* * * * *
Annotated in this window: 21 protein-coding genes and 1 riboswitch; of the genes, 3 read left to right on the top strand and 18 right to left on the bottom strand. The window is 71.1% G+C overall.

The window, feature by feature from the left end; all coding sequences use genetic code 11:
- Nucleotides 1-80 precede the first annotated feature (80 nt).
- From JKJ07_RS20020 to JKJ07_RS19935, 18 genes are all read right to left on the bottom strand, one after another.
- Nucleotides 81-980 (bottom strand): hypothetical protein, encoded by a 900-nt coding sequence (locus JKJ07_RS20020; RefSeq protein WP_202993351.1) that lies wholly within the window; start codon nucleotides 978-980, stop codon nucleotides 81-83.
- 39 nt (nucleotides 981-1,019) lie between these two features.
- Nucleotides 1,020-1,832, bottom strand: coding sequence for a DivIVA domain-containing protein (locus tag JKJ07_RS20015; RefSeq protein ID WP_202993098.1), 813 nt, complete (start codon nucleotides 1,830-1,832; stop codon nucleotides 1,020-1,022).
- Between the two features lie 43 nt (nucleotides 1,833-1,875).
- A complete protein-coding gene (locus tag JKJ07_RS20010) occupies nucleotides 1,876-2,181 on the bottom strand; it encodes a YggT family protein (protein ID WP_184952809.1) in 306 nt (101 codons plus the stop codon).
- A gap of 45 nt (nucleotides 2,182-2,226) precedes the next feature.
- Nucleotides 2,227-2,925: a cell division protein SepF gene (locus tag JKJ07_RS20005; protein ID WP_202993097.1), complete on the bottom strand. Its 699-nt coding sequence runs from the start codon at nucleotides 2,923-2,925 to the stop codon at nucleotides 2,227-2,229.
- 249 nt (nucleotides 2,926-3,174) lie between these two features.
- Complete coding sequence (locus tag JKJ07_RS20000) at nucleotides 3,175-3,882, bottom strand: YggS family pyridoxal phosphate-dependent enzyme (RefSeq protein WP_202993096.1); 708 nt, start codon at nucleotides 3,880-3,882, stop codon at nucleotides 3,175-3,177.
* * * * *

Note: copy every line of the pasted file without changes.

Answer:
Annotated in this window: 21 protein-coding genes and 1 riboswitch; of the genes, 3 read left to right on the top strand and 18 right to left on the bottom strand. The window is 71.1% G+C overall.

The window, feature by feature from the left end; all coding sequences use genetic code 11:
- Nucleotides 1-80 precede the first annotated feature (80 nt).
- From JKJ07_RS20020 to JKJ07_RS19935, 18 genes are all read right to left on the bottom strand, one after another.
- Nucleotides 81-980 (bottom strand): hypothetical protein, encoded by a 900-nt coding sequence (locus JKJ07_RS20020; RefSeq protein WP_202993351.1) that lies wholly within the window; start codon nucleotides 978-980, stop codon nucleotides 81-83.
- 39 nt (nucleotides 981-1,019) lie between these two features.
- Nucleotides 1,020-1,832, bottom strand: coding sequence for a DivIVA domain-containing protein (locus tag JKJ07_RS20015; RefSeq protein ID WP_202993098.1), 813 nt, complete (start codon nucleotides 1,830-1,832; stop codon nucleotides 1,020-1,022).
- Between the two features lie 43 nt (nucleotides 1,833-1,875).
- A complete protein-coding gene (locus tag JKJ07_RS20010) occupies nucleotides 1,876-2,181 on the bottom strand; it encodes a YggT family protein (protein ID WP_184952809.1) in 306 nt (101 codons plus the stop codon).
- A gap of 45 nt (nucleotides 2,182-2,226) precedes the next feature.
- Nucleotides 2,227-2,925: a cell division protein SepF gene (locus tag JKJ07_RS20005; protein ID WP_202993097.1), complete on the bottom strand. Its 699-nt coding sequence runs from the start codon at nucleotides 2,923-2,925 to the stop codon at nucleotides 2,227-2,229.
- 249 nt (nucleotides 2,926-3,174) lie between these two features.
- Complete coding sequence (locus tag JKJ07_RS20000) at nucleotides 3,175-3,882, bottom strand: YggS family pyridoxal phosphate-dependent enzyme (RefSeq protein WP_202993096.1); 708 nt, start codon at nucleotides 3,880-3,882, stop codon at nucleotides 3,175-3,177.